Bitsquare: The ‘Missing Link’ for Decentralized Bitcoin Exchange

Bitsquare: The ‘Missing Link’ for Decentralized Bitcoin Exchange

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The need for trading cryptocurrency on a safe exchange means a lot to the digital currency community, especially after the failure of many businesses. Compromised exchanges, either by hacks or “exit scams,” have plagued the Bitcoin space for a while now. A decentralized exchange is one concept that has been introduced to the discussion and is currently being developed by a few people within the crypto-environment. These operations use techniques that keep users’ funds away from a centralized location at all times; some of them also offer various degrees of anonymity as well.   

Also read: 4 Platforms That Believe the Future is Decentralized 

Bitcoin.com recently got together with Manfred Karrer the founder and developer of a decentralized exchange in the making called Bitsquare. He gives our readers an in-depth look at the project he’s creating and why decentralized applications will fit best with this new technology. Karrer also tells us his feelings concerning the block size debate and his opinion about the current state of Bitcoin.    

“The problem with centralized exchanges is not only the risk for loss of funds and privacy. That model will likely end up in a highly regulated and expensive system.”

— Manfred Karrer, Bitsquare


Bitcoin.com (BC): Can you tell our readers what Bitsquare is?

BitsquareManfred Karrer (MK): Bitsquare is a fully decentralized exchange for trading Bitcoin against national currencies (USD, EUR,) or alternative cryptocurrencies. It aims to solve the current paradox that we have a decentralized currency but no way to purchase it in a decentralized and privacy-protecting manner.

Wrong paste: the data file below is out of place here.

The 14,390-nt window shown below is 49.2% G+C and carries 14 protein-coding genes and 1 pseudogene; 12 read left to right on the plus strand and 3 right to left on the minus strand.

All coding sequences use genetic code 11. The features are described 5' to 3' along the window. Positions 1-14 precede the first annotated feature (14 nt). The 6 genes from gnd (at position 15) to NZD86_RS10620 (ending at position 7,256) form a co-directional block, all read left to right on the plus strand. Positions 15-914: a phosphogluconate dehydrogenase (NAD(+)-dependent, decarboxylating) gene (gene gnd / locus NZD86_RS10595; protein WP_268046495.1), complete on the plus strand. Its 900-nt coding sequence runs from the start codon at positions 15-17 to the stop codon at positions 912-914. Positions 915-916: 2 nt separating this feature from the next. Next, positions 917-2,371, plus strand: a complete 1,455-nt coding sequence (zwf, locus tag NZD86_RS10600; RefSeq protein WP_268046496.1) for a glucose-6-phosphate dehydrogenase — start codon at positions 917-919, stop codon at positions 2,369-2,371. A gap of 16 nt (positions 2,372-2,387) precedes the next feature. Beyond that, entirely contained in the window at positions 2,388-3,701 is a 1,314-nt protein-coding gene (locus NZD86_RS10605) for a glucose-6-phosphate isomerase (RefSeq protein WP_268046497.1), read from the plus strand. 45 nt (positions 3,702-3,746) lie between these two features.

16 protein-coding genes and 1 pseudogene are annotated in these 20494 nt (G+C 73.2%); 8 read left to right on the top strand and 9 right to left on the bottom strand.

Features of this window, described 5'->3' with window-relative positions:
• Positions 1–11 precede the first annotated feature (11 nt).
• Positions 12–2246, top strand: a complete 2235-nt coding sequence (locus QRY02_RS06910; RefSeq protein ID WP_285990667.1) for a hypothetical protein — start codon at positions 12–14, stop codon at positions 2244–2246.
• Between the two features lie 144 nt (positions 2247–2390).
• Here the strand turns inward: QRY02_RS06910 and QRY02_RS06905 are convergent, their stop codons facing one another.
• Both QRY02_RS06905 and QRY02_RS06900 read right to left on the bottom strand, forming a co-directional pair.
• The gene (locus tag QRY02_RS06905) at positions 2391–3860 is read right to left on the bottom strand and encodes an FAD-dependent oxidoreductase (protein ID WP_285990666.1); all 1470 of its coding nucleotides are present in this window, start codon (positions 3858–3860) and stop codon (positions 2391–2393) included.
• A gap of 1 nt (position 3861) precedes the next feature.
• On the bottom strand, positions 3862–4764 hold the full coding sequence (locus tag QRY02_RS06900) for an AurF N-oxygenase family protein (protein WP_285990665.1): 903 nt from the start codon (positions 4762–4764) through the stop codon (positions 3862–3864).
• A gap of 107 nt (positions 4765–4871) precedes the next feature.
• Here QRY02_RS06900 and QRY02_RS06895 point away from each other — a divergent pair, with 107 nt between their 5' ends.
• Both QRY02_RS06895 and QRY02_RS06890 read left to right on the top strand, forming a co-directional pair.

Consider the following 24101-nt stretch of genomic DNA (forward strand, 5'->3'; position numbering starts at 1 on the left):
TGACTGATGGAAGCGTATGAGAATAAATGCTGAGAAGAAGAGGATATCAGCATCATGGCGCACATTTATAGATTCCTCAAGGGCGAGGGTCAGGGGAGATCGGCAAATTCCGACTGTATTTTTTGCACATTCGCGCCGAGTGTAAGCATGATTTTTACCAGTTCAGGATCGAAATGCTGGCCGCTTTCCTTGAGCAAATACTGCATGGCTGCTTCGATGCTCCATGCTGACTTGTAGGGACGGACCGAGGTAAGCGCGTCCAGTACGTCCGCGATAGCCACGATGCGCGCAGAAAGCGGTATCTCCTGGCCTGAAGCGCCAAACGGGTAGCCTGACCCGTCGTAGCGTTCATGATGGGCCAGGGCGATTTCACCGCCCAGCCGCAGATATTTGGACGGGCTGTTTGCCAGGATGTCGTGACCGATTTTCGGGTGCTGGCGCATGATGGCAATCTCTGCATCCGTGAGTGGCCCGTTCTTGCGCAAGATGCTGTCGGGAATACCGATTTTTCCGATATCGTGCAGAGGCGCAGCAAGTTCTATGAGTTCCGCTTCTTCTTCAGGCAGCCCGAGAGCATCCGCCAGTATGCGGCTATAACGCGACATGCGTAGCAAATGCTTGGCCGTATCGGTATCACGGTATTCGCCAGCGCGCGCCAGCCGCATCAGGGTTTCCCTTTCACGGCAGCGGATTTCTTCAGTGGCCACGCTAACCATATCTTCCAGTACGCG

Bitsquare is a Desktop application (all major OS supported) with which users can view, publish and accept trade offers for Bitcoin. These offers are submitted to a public offer book. All communication goes through a custom P2P network over Tor. The way how the exchange works is more similar to exchanges like LocalBitcoins than to exchanges like Bitstamp. But unlike those, Bitsquare is fully decentralized, meaning that Bitsquare never holds any bitcoin, fiat currency or altcoin.

Not relying on a central control entity requires some alternative protection mechanisms to enable safe trading. Luckily Bitcoin provides a very powerful tool for that – Multisig transactions. A security deposit is used as additional protection and is fully refunded when the trade is successfully completed. A decentralized arbitration system will be in place to solve disputes. The arbitrator is the third key holder in the 2 of 3 Multisig escrow address, but is only needed in case when something goes wrong (E.g. a trader does not send or receive the fiat money).